by Jim Moore

Sometimes, we see death coming.

Her eyes read familiar,
Understood without the conveyance of words,
Sounds, or quizzical looks--
She knows she is dying.

I should do so well when my time comes, I thought,
Lying there patiently, waiting for the end--
For Ninety-one is old,
Quite ancient in dog years,
And how age tears us all down--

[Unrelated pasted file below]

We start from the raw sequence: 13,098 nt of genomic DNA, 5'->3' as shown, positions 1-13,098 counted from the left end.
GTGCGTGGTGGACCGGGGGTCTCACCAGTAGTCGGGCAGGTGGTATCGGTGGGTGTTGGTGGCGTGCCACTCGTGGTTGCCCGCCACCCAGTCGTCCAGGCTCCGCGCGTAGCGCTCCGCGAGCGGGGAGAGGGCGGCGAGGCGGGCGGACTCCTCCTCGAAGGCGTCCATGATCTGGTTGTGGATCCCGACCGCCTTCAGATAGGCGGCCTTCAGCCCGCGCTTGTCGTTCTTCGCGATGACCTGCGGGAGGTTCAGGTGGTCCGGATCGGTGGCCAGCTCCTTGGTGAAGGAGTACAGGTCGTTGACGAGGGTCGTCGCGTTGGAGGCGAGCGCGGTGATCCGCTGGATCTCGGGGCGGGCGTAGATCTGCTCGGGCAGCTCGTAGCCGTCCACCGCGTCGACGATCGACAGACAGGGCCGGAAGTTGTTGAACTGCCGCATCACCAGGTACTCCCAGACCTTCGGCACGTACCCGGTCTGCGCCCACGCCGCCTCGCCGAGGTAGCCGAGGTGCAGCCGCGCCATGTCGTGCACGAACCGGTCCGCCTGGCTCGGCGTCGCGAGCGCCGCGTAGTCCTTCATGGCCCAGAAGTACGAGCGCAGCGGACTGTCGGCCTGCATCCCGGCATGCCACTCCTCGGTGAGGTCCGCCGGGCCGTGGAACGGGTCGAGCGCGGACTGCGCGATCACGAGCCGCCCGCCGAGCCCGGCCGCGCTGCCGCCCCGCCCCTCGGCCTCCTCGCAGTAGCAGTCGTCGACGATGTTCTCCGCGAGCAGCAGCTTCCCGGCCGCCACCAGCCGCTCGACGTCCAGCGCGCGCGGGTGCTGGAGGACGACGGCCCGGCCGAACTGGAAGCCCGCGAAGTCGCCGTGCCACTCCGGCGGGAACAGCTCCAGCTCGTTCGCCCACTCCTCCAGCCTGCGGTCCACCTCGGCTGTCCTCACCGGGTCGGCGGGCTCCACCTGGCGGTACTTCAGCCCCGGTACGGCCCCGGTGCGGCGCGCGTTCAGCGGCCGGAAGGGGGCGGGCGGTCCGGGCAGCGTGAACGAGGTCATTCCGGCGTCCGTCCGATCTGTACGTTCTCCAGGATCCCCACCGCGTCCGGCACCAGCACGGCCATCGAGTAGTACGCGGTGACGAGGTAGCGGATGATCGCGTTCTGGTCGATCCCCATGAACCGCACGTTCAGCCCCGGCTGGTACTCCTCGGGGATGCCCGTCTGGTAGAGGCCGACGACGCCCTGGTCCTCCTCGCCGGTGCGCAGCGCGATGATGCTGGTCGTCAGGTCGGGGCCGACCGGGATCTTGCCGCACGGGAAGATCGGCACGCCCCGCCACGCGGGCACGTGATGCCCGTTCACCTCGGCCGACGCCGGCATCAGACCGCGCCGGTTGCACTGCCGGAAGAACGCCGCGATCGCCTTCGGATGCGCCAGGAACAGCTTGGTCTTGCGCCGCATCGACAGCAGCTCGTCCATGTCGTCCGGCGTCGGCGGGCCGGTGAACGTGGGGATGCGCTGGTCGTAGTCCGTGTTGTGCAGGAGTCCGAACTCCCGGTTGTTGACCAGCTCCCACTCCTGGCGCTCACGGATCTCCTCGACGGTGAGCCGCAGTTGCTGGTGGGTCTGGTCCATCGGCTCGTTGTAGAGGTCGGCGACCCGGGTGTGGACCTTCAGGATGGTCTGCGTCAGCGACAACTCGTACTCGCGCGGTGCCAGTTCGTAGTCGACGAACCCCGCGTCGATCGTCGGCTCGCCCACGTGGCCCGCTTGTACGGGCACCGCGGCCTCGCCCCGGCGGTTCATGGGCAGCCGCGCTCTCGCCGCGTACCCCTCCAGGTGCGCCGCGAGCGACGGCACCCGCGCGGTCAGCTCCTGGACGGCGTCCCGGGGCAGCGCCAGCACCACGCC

(She falls deeper into slumber).

I remember when my father passed,
I prayed for God to take him.
He lived hard and died hard,
His body, a slave to tobacco and alcohol?
I was there for his final breath.
One should be that lucky to pass on quickly.

Weeks turned into days, days into hours,
January has turned much colder this year than last,
How I long for summer and a trip north to the river,
Instead, I am here,
New life withdrawn, old life dwindling?
And I have not the will to accept it,
I find no comfort in playing God.

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